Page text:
We hope you’ve seen the email below from Kim Frost, which has confirmed that the University have finally given up their court battle against us!
We’ll obviously be checking the small print to make sure they haven’t tried to trick us again and control this process more than they should. But on the whole this is good news – it now means that we are going to get to choose our negotiating reps for the first part of the process of setting up the new forum.
We’ve been fighting hard for this in order to ensure all staff are properly represented, and to force the University to consult as widely as possible on vital issues and decisions affecting all staff.

Now we need your help!

Please could you take five minutes to:

  1. Let us know if you think what Kim is proposing is fair (e.g. two grade 6s and three grade 7s). Is there a better way of setting ‘constituencies’?
  2. Let us know if you would be up for standing for one of these positions – we need to have as many IWGB candidates as possible!
  3. Let us know if you can help out by campaigning and speaking to people once the process begins.

Any questions, let us know, and thanks as ever for your support!

Here is the email (our favourite bit is in italics):

Informing and Consulting our Staff

You may remember that around this time last year the University held a vote to ask employees to agree the appointment of employees nominated by our recognised trade unions to represent all staff in negotiating with the University over arrangements for consulting and informing staff under the Information and Consultation of Employees Regulations 2004. These regulations give employees the right, for example, to be informed about their employer’s economic situation and to be informed and consulted about issues which might affect job security.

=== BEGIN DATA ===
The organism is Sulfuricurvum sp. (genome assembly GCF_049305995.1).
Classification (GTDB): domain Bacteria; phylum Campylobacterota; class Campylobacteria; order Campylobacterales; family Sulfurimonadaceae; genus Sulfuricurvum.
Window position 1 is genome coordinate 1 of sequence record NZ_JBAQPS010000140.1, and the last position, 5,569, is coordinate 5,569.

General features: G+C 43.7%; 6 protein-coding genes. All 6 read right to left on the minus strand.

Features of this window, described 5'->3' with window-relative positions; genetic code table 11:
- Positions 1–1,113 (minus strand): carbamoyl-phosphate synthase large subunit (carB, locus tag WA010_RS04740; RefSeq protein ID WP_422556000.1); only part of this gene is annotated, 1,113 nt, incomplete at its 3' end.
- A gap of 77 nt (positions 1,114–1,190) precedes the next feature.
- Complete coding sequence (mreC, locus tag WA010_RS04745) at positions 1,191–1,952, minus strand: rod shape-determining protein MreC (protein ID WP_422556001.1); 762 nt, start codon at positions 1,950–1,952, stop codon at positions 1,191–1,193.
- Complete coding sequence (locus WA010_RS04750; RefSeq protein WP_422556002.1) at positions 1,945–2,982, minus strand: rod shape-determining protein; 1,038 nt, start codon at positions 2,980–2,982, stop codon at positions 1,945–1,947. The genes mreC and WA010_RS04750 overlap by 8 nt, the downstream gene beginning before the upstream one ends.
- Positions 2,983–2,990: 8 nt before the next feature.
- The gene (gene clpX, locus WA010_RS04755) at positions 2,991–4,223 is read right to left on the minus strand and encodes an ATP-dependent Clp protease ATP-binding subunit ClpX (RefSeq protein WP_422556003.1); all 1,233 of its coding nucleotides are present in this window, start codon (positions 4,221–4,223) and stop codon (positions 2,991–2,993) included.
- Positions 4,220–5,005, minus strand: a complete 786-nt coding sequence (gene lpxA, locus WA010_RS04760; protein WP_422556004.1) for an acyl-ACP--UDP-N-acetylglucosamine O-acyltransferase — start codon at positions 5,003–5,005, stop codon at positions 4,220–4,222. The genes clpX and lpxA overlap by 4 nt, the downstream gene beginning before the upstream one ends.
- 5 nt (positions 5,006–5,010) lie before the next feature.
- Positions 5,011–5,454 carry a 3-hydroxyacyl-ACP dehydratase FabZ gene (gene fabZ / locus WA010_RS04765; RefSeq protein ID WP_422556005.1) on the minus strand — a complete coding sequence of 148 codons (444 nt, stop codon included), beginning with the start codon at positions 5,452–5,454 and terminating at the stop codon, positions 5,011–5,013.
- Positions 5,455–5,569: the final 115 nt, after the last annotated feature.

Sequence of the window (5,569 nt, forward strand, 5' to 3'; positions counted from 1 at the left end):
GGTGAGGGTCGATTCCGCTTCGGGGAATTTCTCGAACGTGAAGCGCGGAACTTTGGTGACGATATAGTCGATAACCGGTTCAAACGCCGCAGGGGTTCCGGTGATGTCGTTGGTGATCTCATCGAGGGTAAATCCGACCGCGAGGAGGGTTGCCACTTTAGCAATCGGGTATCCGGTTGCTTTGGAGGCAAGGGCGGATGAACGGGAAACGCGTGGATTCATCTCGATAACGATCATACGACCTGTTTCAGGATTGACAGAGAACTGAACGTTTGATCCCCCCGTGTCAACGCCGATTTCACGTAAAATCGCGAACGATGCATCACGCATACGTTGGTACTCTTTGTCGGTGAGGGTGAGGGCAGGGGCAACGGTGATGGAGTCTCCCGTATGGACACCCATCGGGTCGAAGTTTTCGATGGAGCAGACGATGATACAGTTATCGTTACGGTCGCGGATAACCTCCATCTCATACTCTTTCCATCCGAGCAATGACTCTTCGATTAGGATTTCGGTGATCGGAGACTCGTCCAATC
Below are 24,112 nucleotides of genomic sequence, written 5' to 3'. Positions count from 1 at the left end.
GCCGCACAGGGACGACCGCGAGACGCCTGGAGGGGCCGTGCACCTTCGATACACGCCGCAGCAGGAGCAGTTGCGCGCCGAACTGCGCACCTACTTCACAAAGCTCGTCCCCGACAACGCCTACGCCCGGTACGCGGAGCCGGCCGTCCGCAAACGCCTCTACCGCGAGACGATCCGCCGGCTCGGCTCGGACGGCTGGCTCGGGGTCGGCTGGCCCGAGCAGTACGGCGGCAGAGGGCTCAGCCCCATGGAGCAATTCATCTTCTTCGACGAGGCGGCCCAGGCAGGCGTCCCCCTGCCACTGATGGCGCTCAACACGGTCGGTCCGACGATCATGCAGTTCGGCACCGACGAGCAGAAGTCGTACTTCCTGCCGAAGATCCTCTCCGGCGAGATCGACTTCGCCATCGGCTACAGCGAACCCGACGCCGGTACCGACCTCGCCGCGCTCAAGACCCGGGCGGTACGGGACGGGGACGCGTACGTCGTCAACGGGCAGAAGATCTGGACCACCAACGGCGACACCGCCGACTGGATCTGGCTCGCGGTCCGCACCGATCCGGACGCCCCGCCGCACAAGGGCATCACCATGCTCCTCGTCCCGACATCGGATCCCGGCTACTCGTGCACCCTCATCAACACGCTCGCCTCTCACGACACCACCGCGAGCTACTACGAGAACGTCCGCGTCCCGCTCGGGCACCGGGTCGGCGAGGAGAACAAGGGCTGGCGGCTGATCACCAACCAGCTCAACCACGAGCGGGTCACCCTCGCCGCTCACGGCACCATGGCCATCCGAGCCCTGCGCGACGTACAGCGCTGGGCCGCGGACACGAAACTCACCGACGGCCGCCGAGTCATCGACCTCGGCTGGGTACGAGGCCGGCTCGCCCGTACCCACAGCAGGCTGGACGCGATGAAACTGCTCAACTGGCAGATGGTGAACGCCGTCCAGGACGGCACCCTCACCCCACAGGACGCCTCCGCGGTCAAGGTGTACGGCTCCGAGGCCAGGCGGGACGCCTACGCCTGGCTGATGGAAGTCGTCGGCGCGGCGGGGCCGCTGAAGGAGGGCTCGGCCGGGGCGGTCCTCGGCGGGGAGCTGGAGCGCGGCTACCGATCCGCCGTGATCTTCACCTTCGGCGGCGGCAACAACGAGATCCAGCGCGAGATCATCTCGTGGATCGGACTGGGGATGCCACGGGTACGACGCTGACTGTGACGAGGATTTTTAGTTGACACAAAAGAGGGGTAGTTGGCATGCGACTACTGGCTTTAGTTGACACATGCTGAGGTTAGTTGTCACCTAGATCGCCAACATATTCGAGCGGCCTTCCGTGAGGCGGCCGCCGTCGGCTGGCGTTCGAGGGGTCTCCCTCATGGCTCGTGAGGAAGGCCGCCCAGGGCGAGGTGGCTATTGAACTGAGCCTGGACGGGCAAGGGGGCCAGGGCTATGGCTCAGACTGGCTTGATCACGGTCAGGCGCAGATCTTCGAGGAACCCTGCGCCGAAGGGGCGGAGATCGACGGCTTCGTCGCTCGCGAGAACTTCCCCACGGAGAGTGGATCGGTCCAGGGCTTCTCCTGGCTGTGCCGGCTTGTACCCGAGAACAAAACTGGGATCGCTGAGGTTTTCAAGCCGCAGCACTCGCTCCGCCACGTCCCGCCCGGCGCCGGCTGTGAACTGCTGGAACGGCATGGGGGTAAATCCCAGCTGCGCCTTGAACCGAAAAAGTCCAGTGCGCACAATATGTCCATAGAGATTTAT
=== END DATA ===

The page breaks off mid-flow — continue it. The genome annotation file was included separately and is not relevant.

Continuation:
Our current arrangements to carry out information and consultation are contained in our agreements with our recognised trade unions, UCU and Unison. However as these agreements do not extend to the relatively small number of staff in Level 10, they do not cover the whole of the University’s workforce. This meant that when, in November 2014, the University received a request from over 10% of our employees to establish information and consultation arrangements specifically under the Regulations, the University was required, notwithstanding its established arrangements with the recognised trade unions, to make arrangements for employees to appoint or elect negotiating representatives with a view to agreeing how the University would inform and consult its workforce specifically under the Regulations.